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An American military contractor, Kellogg Brown and Root (KBR) has been ordered to pay $85 million to compensate 12 Oregon soldiers who guarded an oilfield water plant during the Iraq war. According to a recent Associated Press article appearing in The Washington Post, the soldiers were exposed to the toxin sodium dichromate at a water plant they were guarding. Exposure to the toxin could cause cancer later in life.

According to the jury trial’s outcome, each soldier is to receive $850,000 in non-economic damages and $6.25 million in punitive damages. There are suits pending in Texas, involving soldiers from Texas, Indiana and West Virginia, and another suit by National Guard soldiers pending in Oregon. One case is still in Maryland federal court, in which former KBR employees who worked on Army bases in Iraq and Afghanistan claim KBR allowed them to be exposed to toxic smoke from garbage disposal “burn pits.”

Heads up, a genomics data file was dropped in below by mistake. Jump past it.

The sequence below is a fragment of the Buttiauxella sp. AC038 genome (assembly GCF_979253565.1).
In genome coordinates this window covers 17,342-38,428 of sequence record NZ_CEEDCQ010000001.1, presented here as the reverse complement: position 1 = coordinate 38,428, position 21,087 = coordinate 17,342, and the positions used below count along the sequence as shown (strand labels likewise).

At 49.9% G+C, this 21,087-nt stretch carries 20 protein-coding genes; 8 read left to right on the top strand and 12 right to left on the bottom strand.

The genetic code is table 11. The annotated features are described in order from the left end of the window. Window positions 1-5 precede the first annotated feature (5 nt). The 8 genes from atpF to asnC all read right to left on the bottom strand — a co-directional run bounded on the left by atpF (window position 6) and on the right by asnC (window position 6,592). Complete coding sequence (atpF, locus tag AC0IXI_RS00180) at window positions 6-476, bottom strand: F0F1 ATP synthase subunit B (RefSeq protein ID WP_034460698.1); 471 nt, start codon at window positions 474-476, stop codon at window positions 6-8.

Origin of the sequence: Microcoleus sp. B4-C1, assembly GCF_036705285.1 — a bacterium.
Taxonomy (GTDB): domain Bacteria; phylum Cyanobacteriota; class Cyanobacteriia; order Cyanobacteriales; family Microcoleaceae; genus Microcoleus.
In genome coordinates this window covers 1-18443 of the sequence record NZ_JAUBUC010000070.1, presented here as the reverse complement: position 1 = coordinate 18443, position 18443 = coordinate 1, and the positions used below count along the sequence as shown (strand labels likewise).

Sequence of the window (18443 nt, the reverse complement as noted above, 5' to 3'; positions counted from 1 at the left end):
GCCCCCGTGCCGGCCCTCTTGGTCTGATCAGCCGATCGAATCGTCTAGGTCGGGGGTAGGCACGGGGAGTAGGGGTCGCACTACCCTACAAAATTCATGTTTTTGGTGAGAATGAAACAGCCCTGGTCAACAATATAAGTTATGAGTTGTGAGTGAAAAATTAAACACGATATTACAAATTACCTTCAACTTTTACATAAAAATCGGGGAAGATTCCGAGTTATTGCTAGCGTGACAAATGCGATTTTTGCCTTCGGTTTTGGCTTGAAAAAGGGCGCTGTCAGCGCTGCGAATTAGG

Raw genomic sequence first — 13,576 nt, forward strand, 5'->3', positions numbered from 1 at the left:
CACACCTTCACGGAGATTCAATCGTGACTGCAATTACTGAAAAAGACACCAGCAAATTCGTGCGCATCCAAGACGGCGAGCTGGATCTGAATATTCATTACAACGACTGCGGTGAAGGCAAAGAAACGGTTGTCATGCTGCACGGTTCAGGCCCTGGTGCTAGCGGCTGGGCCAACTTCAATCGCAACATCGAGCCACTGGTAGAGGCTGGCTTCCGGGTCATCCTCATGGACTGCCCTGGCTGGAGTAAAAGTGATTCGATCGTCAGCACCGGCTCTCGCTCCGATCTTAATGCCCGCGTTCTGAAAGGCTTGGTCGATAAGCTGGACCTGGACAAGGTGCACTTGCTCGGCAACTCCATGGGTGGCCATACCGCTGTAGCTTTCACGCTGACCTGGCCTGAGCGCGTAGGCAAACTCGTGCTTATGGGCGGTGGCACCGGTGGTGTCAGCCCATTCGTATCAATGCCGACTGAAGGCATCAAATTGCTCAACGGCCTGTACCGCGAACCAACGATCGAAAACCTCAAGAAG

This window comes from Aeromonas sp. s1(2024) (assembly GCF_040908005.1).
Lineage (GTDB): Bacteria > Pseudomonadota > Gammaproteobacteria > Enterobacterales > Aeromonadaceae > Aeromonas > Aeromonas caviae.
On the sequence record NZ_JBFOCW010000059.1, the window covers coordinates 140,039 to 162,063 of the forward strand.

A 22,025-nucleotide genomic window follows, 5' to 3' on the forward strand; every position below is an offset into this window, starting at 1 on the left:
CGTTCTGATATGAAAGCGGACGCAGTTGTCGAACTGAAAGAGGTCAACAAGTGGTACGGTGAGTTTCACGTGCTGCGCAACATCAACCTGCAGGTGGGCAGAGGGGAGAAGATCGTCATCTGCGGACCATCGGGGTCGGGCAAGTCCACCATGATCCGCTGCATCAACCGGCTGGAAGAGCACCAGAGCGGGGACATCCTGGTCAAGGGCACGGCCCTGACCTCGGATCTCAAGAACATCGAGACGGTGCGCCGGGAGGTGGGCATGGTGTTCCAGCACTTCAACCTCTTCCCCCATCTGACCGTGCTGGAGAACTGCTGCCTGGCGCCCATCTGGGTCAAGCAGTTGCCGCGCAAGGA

KBR was found liable for negligence, but not “on a claim of fraud.” (The Washington Post, 11/2/12) While KBR apparently communicated openly about the work the soldiers did and the potential health risks to which they were exposed, witnesses for KBR testified the soldiers’ conditions were the result of exposure to “desert air and pre-existing conditions” (The Washington Post).

During the Iraq War, KBR served as the engineering and construction arm of Halliburton—the firm formerly headed up by Dick Cheney from 1995 through 2000—and the largest U.S. contractor employed during the Iraq War.

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